Valley farmers still concerned despite wet winter

FRESNO, Calif. (KFSN) -- Many Californians have high hopes for a wet winter, but it may not help Valley growers as much as they'd like.

More water is now flowing through Merced's Bear Creek from the recent rain, and our local mountains are covered in several inches of fresh snow. But some experts say with the design and regulations of our state's current water system, too much of the runoff will end up in the ocean. That means even a very wet winter most likely won't do enough to help valley farmers recover from the drought.

"We are in a crisis," said Amanda Priest with the Merced County Farm Bureau. "It's not solved with a few weeks of rain. We have a long, long way to go."

Several options are on the table for the future. California voters approved more than $7 billion in new bonds last year to improve water infrastructure, including nearly $3 billion for storage. Critics argue new dams won't make a major impact, but Merced County Farm Bureau leaders disagree.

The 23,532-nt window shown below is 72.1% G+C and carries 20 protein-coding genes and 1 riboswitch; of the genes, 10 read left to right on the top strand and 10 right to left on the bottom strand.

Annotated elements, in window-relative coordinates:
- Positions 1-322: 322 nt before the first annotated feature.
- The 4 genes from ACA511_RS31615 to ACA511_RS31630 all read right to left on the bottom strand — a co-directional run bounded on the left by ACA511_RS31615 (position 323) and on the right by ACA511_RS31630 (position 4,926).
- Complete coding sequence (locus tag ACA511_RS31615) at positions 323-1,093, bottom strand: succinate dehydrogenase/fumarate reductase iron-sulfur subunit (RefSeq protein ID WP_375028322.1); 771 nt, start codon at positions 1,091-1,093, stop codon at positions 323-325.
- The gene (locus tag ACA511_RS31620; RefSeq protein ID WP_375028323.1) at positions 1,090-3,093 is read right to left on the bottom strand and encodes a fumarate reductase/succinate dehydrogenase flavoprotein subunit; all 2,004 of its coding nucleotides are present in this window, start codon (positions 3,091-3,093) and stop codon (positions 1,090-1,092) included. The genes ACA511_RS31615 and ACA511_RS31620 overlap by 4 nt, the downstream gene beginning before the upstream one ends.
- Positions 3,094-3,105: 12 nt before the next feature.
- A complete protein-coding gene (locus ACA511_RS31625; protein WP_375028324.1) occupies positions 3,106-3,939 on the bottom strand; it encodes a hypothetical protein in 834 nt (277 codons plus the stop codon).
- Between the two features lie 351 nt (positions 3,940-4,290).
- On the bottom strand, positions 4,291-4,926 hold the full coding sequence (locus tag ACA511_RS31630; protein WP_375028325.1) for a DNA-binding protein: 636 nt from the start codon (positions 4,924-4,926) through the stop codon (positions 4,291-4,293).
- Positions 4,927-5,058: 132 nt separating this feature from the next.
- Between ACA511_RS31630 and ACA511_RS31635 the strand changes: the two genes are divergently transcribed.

"Every little drop of capacity we can find will assist, but it's multi-faceted," Priest said. "Again we have ground water issues, surface water issues, environmental claims, but ultimately the farmers are the one being hurt the most right now."

California Governor Jerry Brown is also pushing a controversial proposal for two massive tunnels to move water with fewer environmental issues. But general manager of the Central California Irrigation District Chris White says such projects are pointless if they're not used in the right way. "The problem that everyone is having with these facilities is what are the operations plans that go along with them?" White said.

Some are now looking at simpler ways to utilize water, such as flooding fields to recharge aquifers that have been depleted by pumping. "There is an empty space beneath our feet which could be recharged and help us well into the future," White said.

No option is perfect, but all sides agree something must be done, and that a wet winter is far better than another year of drought.
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